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Politics & Government

CNY Radio Host Remembers John Lewis, Connects Him To Current Movements

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Lawrence Jackson, White House Photographer
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Wikimedia Commons

Civil rights advocate and Congressmember John Lewis is being remembered in Central New York as a selfless crusader who’s connected to the racial justice movement of today. 

Local media member and human rights advocate George Kilpatrick had the chance to interview Lewis. 

“There was an energy about him. There was a humbleness about him as he recalled some of the most horrific events in history,” said Kilpatrick.  “Obviously Bloody Sunday on the Edmond Pettus Bridge, and the beating that he took for our rights to vote and live in America, the land of promised freedom.”

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Credit Inspiration for the Nation George Kilpatrick / Facebook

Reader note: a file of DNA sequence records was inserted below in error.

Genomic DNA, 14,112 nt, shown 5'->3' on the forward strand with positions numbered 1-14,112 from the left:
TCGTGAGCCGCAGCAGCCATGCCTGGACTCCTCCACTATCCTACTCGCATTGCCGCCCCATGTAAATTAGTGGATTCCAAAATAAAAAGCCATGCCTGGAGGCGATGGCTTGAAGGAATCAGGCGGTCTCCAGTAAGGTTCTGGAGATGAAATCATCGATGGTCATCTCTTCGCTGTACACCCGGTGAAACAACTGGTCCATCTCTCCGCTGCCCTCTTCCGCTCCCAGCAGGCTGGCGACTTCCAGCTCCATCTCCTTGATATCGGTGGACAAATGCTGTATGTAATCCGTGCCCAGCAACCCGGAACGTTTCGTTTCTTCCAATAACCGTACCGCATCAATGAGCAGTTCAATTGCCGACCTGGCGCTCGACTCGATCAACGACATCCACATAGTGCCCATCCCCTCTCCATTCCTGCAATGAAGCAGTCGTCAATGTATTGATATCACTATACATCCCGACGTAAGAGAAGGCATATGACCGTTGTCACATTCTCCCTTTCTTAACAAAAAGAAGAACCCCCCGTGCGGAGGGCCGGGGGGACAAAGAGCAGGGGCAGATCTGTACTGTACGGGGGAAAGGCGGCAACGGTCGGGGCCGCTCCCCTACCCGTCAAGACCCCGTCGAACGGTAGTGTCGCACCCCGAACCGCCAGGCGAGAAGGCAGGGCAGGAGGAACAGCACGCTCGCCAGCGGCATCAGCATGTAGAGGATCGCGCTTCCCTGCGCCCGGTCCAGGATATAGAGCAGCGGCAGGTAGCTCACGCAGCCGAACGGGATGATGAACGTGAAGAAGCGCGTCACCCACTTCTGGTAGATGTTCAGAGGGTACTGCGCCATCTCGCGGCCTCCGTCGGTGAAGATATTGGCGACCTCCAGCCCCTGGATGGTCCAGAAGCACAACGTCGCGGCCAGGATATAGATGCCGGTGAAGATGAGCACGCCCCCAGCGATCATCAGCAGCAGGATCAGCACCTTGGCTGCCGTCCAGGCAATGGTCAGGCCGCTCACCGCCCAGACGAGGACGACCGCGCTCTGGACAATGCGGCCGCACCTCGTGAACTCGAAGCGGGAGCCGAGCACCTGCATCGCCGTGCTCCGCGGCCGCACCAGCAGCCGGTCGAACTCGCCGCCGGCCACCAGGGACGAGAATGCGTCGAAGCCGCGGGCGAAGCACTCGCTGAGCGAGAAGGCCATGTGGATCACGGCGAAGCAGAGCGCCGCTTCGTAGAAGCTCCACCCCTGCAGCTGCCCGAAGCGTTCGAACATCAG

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George Kilpatrick is a radio host and human rights advocate in Syracuse.

Kilpatrick remembers Lewis as someone who never took his eye off the prize of those freedoms.  Lewis gained attention protesting alongside Dr. Martin Luther King Junior.  In 1963, he spoke on issues that still concern racial justice advocates today.

“We are tired of being beaten by policemen,” said Lewis. “And in your call to be patient. And then you holler, ‘Be patient.’ How long can we be patient?”

Kilpatrick calls Lewis and the other young activists of the time the bridge to the current Black Lives Matter movement.

“We don’t know who the next John Lewis is going to be, but John Lewis at that time was just doing what he thought was right,” said Kilpatrick. “And that’s what these young people who are part of the movement today are doing. They’re doing what they think is right because we can no longer wait until the system says it’s ready to change. We must demand the change now.”

In remembering Lewis, Kilpatrick says he’s the best of who we are and the promise of who we can be.  He adds even those who opposed Lewis’s causes still praised him for standing up for what he believed.